Nodorum blotch in wheat
Agworld users have reported finding nodorum blotch ranging from low to medium severity in wheat crops (variety unknown) near Moora, Yathroo and Gillingarra.
Symptoms of nodorum blotch are tan-brown oval or irregular shaped leaf blotches with narrow yellow margins. Tiny brown fruiting bodies can occasionally be seen in lesions. Blotches become grey as they enlarge. Lower leaves are affected on young plants.
Nodorum blotch occurs commonly throughout the Western Australian wheatbelt particularly in high rainfall areas and can reduce grain yield and grain quality.
It frequently occurs together with yellow spot and these two diseases are very hard to distinguish with the naked eye due to almost identical symptoms. Nodorum blotch has the capacity to reduce yield by up to 50% when disease development is continuous due to favourable conditions throughout the season. When disease development is only favourable for part of the season, either before or after flag leaf emergence, losses around 20-30% can occur.
Impacts from leaf spot diseases vary greatly from season to season and between locations, dependent on inoculum load and seasonal rainfall. They are particularly a problem in continuous wheat crops in stubble retention farming systems as these diseases are stubble borne.
To check your wheat variety’s susceptibility to blotches and spots refer to DPIRD’s 2020 WA Sowing Guide – Wheat.
For wheat after wheat, when there is high disease pressure prior to stem elongation, DPIRD research has shown it may be economic to apply fungicide at, or prior to, early stem elongation (Z31, first node) particularly in medium to high rainfall areas where the crop is struggling with a heavy disease burden. A second spray may be required at or after flag leaf emergence.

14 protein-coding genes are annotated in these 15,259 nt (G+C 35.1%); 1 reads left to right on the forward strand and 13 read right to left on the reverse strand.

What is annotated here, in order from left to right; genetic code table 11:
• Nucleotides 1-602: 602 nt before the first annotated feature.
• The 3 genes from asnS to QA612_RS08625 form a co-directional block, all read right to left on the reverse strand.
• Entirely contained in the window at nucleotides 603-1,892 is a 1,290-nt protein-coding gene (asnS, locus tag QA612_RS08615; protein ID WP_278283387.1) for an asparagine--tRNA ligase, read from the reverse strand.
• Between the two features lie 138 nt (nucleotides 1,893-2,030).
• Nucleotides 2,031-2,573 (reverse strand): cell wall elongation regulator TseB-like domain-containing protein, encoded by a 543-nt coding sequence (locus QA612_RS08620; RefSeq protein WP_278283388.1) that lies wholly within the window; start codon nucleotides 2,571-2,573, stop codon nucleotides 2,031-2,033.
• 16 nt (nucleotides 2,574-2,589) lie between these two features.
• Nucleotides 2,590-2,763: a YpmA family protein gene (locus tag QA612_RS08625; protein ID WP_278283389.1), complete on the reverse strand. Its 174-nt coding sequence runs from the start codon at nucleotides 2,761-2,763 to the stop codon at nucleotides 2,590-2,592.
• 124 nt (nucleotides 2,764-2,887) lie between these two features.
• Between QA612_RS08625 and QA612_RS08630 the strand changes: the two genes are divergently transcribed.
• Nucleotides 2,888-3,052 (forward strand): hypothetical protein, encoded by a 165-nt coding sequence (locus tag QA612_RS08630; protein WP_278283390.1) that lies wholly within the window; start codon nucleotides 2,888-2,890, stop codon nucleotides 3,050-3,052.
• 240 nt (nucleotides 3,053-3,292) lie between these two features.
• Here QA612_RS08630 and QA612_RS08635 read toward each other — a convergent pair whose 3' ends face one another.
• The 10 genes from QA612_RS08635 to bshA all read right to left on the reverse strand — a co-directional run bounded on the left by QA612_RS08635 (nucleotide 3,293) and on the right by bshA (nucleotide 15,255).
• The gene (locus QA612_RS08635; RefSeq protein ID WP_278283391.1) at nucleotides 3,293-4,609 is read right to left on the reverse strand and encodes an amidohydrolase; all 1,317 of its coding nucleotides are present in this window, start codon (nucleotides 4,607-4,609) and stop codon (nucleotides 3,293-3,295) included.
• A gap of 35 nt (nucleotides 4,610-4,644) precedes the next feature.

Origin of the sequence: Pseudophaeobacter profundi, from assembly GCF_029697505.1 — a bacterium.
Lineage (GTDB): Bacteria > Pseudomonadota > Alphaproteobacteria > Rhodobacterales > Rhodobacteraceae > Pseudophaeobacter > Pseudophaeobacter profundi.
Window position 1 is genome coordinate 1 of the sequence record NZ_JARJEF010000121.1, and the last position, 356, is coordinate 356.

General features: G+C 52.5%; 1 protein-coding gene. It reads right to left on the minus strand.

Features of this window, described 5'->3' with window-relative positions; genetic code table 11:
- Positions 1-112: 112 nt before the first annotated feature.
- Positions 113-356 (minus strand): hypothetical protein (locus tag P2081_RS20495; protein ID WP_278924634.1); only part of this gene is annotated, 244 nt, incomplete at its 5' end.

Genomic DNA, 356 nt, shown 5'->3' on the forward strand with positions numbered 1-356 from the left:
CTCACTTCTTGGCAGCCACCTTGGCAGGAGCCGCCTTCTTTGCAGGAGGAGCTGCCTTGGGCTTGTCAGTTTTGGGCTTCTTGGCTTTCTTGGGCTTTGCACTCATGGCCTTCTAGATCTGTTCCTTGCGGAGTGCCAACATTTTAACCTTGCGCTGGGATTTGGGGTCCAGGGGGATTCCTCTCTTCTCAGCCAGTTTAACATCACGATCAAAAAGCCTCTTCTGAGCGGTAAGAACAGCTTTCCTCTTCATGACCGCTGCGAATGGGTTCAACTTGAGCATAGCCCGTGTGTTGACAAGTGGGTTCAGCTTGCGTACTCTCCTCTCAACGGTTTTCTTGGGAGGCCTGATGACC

In rotation crops in medium-high rainfall zones, application of foliar fungicide to affected susceptible crops at or after flag leaf emergence has been shown to provide an economic benefit:
- in crops having good yield potential
- where there is evidence of increasing leaf spot intensity down the canopy
- when there are good prospects of finishing rains (approximately 80mm in the two months after flag leaf emergence).
It is important to optimise control of nodorum blotch on leaves to reduce risk of infection of heads (glume blotch). For more information on fungicides refer to the DPIRD's Registered foliar fungicides for cereals in Western Australia page.
Growers are reminded to manage fungicide applications carefully to minimise the risk of fungicide resistance.
For further information on identifying and managing these diseases refer to the department’s Diagnosing septoria nodorum of wheat and Managing yellow spot and septoria nodorum blotch in wheat pages.
For more information contact Plant pathologists Kithsiri Jayasena, Albany on +61 (0)8 9892 8477, Geoff Thomas, South Perth on +61 (0)8 9368 3262 or Andrea Hills, Esperance on +61 (0)8 9083 1144 or Ciara Beard, Geraldton on +61 (0)8 9956 8504.
Original article author: Geoff Thomas (DPIRD South Perth).
Article updated by: Ciara Beard (DPIRD Geraldton), Manisha Shankar (DPIRD South Perth) and Kithsiri Jayasena (DPIRD Albany).